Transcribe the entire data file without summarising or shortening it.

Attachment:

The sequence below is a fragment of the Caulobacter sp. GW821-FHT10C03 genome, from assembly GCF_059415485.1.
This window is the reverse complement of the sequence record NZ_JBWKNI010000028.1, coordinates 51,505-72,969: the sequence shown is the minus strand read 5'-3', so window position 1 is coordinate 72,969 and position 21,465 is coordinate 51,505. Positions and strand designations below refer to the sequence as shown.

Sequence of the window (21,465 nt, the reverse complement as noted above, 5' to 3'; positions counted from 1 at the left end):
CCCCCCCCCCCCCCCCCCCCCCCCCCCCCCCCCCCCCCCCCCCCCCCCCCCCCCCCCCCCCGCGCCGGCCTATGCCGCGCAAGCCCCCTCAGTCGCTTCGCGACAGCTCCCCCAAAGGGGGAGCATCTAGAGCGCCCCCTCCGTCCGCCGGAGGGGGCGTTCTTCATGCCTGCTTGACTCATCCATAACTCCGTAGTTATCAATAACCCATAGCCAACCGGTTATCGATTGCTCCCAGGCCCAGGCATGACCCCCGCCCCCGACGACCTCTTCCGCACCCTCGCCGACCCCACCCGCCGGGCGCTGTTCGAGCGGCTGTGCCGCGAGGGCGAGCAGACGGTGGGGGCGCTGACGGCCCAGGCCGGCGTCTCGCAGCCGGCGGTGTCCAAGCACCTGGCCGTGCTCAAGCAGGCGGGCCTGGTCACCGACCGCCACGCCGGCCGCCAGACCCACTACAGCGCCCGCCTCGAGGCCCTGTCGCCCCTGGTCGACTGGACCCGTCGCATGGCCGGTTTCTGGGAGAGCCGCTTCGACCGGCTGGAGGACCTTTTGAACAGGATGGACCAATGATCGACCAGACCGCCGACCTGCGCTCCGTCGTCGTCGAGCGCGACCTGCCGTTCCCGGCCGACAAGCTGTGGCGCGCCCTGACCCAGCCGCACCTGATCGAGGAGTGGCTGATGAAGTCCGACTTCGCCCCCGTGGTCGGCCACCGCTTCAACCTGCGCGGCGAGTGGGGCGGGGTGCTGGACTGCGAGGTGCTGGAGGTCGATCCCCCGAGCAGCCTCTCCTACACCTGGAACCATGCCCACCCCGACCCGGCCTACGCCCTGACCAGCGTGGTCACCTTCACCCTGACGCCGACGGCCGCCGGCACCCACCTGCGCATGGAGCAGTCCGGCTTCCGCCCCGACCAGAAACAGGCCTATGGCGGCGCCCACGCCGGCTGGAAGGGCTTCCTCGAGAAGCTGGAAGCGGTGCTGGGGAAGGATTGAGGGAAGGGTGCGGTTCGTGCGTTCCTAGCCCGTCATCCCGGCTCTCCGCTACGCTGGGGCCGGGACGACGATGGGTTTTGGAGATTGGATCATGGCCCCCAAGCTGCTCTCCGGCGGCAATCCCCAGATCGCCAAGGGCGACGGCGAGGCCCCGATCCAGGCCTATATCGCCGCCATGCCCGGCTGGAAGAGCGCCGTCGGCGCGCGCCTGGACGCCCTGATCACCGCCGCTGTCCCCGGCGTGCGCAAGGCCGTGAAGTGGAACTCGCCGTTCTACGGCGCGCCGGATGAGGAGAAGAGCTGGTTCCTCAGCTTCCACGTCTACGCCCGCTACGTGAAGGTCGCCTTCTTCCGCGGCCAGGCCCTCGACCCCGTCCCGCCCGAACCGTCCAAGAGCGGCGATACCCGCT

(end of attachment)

The sequence below is a fragment of the Caulobacter sp. GW821-FHT10C03 genome, from assembly GCF_059415485.1.
This window is the reverse complement of the sequence record NZ_JBWKNI010000028.1, coordinates 51,505-72,969: the sequence shown is the minus strand read 5'-3', so window position 1 is coordinate 72,969 and position 21,465 is coordinate 51,505. Positions and strand designations below refer to the sequence as shown.

Sequence of the window (21,465 nt, the reverse complement as noted above, 5' to 3'; positions counted from 1 at the left end):
CCCCCCCCCCCCCCCCCCCCCCCCCCCCCCCCCCCCCCCCCCCCCCCCCCCCCCCCCCCCCGCGCCGGCCTATGCCGCGCAAGCCCCCTCAGTCGCTTCGCGACAGCTCCCCCAAAGGGGGAGCATCTAGAGCGCCCCCTCCGTCCGCCGGAGGGGGCGTTCTTCATGCCTGCTTGACTCATCCATAACTCCGTAGTTATCAATAACCCATAGCCAACCGGTTATCGATTGCTCCCAGGCCCAGGCATGACCCCCGCCCCCGACGACCTCTTCCGCACCCTCGCCGACCCCACCCGCCGGGCGCTGTTCGAGCGGCTGTGCCGCGAGGGCGAGCAGACGGTGGGGGCGCTGACGGCCCAGGCCGGCGTCTCGCAGCCGGCGGTGTCCAAGCACCTGGCCGTGCTCAAGCAGGCGGGCCTGGTCACCGACCGCCACGCCGGCCGCCAGACCCACTACAGCGCCCGCCTCGAGGCCCTGTCGCCCCTGGTCGACTGGACCCGTCGCATGGCCGGTTTCTGGGAGAGCCGCTTCGACCGGCTGGAGGACCTTTTGAACAGGATGGACCAATGATCGACCAGACCGCCGACCTGCGCTCCGTCGTCGTCGAGCGCGACCTGCCGTTCCCGGCCGACAAGCTGTGGCGCGCCCTGACCCAGCCGCACCTGATCGAGGAGTGGCTGATGAAGTCCGACTTCGCCCCCGTGGTCGGCCACCGCTTCAACCTGCGCGGCGAGTGGGGCGGGGTGCTGGACTGCGAGGTGCTGGAGGTCGATCCCCCGAGCAGCCTCTCCTACACCTGGAACCATGCCCACCCCGACCCGGCCTACGCCCTGACCAGCGTGGTCACCTTCACCCTGACGCCGACGGCCGCCGGCACCCACCTGCGCATGGAGCAGTCCGGCTTCCGCCCCGACCAGAAACAGGCCTATGGCGGCGCCCACGCCGGCTGGAAGGGCTTCCTCGAGAAGCTGGAAGCGGTGCTGGGGAAGGATTGAGGGAAGGGTGCGGTTCGTGCGTTCCTAGCCCGTCATCCCGGCTCTCCGCTACGCTGGGGCCGGGACGACGATGGGTTTTGGAGATTGGATCATGGCCCCCAAGCTGCTCTCCGGCGGCAATCCCCAGATCGCCAAGGGCGACGGCGAGGCCCCGATCCAGGCCTATATCGCCGCCATGCCCGGCTGGAAGAGCGCCGTCGGCGCGCGCCTGGACGCCCTGATCACCGCCGCTGTCCCCGGCGTGCGCAAGGCCGTGAAGTGGAACTCGCCGTTCTACGGCGCGCCGGATGAGGAGAAGAGCTGGTTCCTCAGCTTCCACGTCTACGCCCGCTACGTGAAGGTCGCCTTCTTCCGCGGCCAGGCCCTCGACCCCGTCCCGCCCGAACCGTCCAAGAGCGGCGATACCCGCT